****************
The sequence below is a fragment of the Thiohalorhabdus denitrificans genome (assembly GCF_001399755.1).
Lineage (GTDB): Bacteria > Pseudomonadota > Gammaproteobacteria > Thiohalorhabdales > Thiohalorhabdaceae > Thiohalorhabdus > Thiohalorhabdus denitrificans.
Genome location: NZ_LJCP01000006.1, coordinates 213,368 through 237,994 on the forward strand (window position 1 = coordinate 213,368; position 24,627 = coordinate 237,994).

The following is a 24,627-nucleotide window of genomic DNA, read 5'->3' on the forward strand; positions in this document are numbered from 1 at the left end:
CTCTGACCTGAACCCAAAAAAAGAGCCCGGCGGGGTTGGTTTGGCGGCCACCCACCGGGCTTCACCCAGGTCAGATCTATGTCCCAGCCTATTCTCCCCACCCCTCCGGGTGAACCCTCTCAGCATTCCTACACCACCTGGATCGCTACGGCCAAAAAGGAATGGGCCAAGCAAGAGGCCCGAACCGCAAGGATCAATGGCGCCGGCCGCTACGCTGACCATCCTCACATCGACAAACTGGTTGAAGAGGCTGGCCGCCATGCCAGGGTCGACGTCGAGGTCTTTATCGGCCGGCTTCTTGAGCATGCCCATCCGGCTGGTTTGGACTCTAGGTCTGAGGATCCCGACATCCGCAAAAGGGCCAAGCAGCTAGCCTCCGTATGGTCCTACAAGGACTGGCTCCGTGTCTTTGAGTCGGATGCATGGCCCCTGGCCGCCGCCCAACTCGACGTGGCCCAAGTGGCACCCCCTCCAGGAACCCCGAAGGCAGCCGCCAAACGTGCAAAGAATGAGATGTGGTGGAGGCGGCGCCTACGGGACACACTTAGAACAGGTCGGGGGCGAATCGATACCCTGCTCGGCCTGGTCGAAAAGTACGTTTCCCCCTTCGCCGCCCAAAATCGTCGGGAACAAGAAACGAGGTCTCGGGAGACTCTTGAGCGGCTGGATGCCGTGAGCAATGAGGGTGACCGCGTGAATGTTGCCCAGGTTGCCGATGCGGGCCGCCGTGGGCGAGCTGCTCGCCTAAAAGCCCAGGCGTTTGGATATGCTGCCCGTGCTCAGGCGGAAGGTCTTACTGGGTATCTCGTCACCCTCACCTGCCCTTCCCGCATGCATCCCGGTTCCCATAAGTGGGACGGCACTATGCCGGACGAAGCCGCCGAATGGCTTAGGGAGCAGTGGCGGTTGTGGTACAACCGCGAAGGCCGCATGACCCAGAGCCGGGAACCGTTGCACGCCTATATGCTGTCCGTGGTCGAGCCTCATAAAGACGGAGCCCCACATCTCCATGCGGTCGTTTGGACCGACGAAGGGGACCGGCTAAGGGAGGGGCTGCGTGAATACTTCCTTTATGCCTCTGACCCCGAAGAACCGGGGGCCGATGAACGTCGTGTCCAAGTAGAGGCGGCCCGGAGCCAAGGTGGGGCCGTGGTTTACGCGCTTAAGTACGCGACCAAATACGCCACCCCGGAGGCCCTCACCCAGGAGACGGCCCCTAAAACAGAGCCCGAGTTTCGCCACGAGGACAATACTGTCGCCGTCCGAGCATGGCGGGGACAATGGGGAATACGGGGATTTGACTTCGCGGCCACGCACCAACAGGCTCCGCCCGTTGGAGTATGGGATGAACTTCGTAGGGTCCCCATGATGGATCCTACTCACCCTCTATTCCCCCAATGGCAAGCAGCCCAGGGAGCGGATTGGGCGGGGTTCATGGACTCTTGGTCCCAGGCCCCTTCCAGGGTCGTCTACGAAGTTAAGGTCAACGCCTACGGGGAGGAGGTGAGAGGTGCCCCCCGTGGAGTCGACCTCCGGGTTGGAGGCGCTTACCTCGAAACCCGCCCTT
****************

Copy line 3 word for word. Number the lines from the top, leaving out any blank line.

Genome location: NZ_LJCP01000006.1, coordinates 213,368 through 237,994 on the forward strand (window position 1 = coordinate 213,368; position 24,627 = coordinate 237,994).